The Problem with Puzzles

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Puzzles have always been one of my favorite ways to relax. I love putting on an audiobook and quietly watch my puzzle come together. It’s been years since I’ve had some proper puzzle time, though–we haven’t had spare surfaces, and even when I’ve tried to make space, the pets have been able to get to it. Not being able to work on puzzles has been a very real frustration and I was thrilled when I was able to come up with a way to have puzzle space in this house. The problem with puzzles, though, is that I don’t share very well. I like putting them together on my own. Having kids who inherited my love of puzzles is amazing–until they wander in and park themselves in front of *my* puzzle and proceed to find pieces. I should have known that as soon as they saw me with a gorgeous new puzzle, I’d be nudged aside. Putting together my newest puzzle from WerkShoppe quickly became an unintentional family activity but when it comes down to it, I wouldn’t have it any other way.

I first encountered WerkShoppe puzzles at a local store when we were looking for things for the house. They had a lovely display of these art puzzles that I hadn’t seen before–the packaging was unique and the art was lovely. I didn’t buy a puzzle that day but knew that there would be one when the house was more settled. When it came down to it, though, I couldn’t wait that long and started on Books with Flowers before my office was finished.

I love the packaging for these puzzles. The container is solid, showcases the puzzle design well, and has information on the artist. The puzzle is able to be put away securely when you’re finished admiring your work, too (unless you frame it which is so incredibly tempting!).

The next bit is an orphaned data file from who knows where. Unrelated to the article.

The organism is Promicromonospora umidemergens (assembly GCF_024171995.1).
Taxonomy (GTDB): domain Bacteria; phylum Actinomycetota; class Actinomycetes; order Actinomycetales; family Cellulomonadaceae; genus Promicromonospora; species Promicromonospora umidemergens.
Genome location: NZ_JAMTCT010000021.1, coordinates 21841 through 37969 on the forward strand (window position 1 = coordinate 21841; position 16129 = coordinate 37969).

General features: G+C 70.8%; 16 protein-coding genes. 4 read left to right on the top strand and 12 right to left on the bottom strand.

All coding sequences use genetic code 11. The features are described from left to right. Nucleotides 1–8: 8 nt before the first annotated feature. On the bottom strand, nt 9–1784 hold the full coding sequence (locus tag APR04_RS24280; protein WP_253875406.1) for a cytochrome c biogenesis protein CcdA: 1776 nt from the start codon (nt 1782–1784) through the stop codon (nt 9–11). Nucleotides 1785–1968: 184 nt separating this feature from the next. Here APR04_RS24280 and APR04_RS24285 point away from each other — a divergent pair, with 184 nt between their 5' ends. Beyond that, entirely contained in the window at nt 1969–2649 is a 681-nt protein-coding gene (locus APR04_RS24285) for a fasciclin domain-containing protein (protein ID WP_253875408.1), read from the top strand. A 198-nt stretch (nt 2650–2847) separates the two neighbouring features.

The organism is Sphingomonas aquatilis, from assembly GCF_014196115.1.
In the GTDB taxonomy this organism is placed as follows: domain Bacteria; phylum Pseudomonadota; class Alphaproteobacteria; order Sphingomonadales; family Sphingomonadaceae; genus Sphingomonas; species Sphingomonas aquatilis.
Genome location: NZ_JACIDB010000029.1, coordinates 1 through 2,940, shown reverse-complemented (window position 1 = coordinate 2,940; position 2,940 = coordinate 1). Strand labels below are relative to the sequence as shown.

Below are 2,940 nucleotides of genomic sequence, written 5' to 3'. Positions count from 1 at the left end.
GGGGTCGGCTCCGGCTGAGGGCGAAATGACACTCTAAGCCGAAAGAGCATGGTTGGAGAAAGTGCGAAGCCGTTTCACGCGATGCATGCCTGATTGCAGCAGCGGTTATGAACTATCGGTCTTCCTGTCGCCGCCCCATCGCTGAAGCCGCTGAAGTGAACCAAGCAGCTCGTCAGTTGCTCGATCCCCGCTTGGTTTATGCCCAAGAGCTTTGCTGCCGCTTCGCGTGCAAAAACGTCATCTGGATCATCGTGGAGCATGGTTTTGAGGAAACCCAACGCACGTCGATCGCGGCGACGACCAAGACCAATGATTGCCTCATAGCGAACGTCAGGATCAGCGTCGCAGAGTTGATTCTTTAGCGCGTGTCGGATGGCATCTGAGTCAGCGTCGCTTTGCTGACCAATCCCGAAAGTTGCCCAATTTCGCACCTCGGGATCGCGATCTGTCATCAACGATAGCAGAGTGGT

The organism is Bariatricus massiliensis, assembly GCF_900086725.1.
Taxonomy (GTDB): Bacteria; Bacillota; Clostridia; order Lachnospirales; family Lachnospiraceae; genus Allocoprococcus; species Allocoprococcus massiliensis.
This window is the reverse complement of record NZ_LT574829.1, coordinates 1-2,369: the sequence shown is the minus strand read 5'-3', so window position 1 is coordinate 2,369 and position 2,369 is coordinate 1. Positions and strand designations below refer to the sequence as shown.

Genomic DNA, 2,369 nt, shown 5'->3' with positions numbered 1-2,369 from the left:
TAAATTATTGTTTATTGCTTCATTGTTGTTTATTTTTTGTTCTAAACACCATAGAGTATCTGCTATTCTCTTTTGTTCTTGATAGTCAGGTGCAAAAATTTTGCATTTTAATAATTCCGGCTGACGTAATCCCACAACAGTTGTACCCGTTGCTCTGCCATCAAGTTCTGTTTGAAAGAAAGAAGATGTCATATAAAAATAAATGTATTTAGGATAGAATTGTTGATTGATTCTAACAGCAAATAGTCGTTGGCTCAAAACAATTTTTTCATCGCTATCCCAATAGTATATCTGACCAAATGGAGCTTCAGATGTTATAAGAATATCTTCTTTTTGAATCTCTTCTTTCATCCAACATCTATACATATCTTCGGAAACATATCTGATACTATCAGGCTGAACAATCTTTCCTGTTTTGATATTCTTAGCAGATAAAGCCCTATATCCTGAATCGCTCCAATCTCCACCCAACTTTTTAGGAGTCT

Each puzzle comes with two prints of the puzzle (which came in handy when the girls were helping) and some of the best made puzzle pieces I’ve seen. You know how some puzzles just have messy pieces? These aren’t. The edges were clean and there wasn’t any flaking of the layers.

I was caught off guard by not being able to finish the border easily. This was a 500 piece puzzle, which is smaller than my standard, but also had a higher difficulty level. I discovered that not all of the border pieces were obvious because of all of the interesting shapes.


At this point in the puzzle, Pippi wandered in and parked herself in my spot. It didn’t take long for Alice to follow. My problem with puzzles was happening.

The girls and I put our puzzle together in an afternoon. We were racing the light at the end (that room doesn’t have much yet) but couldn’t not finish.

My new problem with puzzles is that we’ve become addicted to WerkShoppe. The quality is amazing and I love that the designs are actual artists’ art, meaning that we’re supporting artists and ending up with a super framable piece. I can see many more WerkShoppe puzzles in our future and while I didn’t frame this one (yet), it is entirely possible that our house will become a showcase of WerkShoppe artists.

And yes, I let Pippi put in the coveted final piece.

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